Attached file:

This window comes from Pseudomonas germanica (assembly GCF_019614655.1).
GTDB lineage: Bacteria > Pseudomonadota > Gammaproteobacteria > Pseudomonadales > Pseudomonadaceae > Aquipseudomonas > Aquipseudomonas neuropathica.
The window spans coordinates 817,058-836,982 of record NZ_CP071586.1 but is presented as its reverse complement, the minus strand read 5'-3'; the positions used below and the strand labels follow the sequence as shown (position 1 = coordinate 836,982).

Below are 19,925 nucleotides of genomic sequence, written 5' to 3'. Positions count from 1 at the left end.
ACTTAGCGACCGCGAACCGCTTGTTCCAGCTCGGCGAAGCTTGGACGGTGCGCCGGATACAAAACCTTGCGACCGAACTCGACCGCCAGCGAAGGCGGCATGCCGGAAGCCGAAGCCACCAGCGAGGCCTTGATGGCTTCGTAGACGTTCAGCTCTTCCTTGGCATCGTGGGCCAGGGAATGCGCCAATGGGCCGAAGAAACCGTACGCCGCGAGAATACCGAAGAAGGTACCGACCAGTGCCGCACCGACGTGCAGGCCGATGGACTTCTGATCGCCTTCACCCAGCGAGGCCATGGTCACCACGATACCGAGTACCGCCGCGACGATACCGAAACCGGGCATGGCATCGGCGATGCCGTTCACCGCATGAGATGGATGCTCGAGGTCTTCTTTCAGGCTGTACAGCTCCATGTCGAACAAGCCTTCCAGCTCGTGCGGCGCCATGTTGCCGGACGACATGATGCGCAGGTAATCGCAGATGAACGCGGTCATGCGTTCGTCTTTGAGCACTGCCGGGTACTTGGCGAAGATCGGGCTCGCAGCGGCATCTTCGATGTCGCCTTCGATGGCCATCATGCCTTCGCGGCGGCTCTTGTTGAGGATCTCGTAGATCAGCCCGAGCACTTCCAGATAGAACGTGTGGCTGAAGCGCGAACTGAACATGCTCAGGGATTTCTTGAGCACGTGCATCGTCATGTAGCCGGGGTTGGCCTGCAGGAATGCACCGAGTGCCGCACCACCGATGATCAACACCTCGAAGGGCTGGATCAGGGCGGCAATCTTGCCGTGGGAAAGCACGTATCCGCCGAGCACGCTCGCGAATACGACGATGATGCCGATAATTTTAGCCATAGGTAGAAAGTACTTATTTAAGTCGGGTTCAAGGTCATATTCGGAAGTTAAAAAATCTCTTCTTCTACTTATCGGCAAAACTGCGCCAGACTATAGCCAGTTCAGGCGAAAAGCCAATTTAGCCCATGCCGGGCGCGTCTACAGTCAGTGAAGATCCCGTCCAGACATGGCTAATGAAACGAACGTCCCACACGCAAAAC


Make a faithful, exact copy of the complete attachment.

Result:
This window comes from Pseudomonas germanica (assembly GCF_019614655.1).
GTDB lineage: Bacteria > Pseudomonadota > Gammaproteobacteria > Pseudomonadales > Pseudomonadaceae > Aquipseudomonas > Aquipseudomonas neuropathica.
The window spans coordinates 817,058-836,982 of record NZ_CP071586.1 but is presented as its reverse complement, the minus strand read 5'-3'; the positions used below and the strand labels follow the sequence as shown (position 1 = coordinate 836,982).

Below are 19,925 nucleotides of genomic sequence, written 5' to 3'. Positions count from 1 at the left end.
ACTTAGCGACCGCGAACCGCTTGTTCCAGCTCGGCGAAGCTTGGACGGTGCGCCGGATACAAAACCTTGCGACCGAACTCGACCGCCAGCGAAGGCGGCATGCCGGAAGCCGAAGCCACCAGCGAGGCCTTGATGGCTTCGTAGACGTTCAGCTCTTCCTTGGCATCGTGGGCCAGGGAATGCGCCAATGGGCCGAAGAAACCGTACGCCGCGAGAATACCGAAGAAGGTACCGACCAGTGCCGCACCGACGTGCAGGCCGATGGACTTCTGATCGCCTTCACCCAGCGAGGCCATGGTCACCACGATACCGAGTACCGCCGCGACGATACCGAAACCGGGCATGGCATCGGCGATGCCGTTCACCGCATGAGATGGATGCTCGAGGTCTTCTTTCAGGCTGTACAGCTCCATGTCGAACAAGCCTTCCAGCTCGTGCGGCGCCATGTTGCCGGACGACATGATGCGCAGGTAATCGCAGATGAACGCGGTCATGCGTTCGTCTTTGAGCACTGCCGGGTACTTGGCGAAGATCGGGCTCGCAGCGGCATCTTCGATGTCGCCTTCGATGGCCATCATGCCTTCGCGGCGGCTCTTGTTGAGGATCTCGTAGATCAGCCCGAGCACTTCCAGATAGAACGTGTGGCTGAAGCGCGAACTGAACATGCTCAGGGATTTCTTGAGCACGTGCATCGTCATGTAGCCGGGGTTGGCCTGCAGGAATGCACCGAGTGCCGCACCACCGATGATCAACACCTCGAAGGGCTGGATCAGGGCGGCAATCTTGCCGTGGGAAAGCACGTATCCGCCGAGCACGCTCGCGAATACGACGATGATGCCGATAATTTTAGCCATAGGTAGAAAGTACTTATTTAAGTCGGGTTCAAGGTCATATTCGGAAGTTAAAAAATCTCTTCTTCTACTTATCGGCAAAACTGCGCCAGACTATAGCCAGTTCAGGCGAAAAGCCAATTTAGCCCATGCCGGGCGCGTCTACAGTCAGTGAAGATCCCGTCCAGACATGGCTAATGAAACGAACGTCCCACACGCAAAAC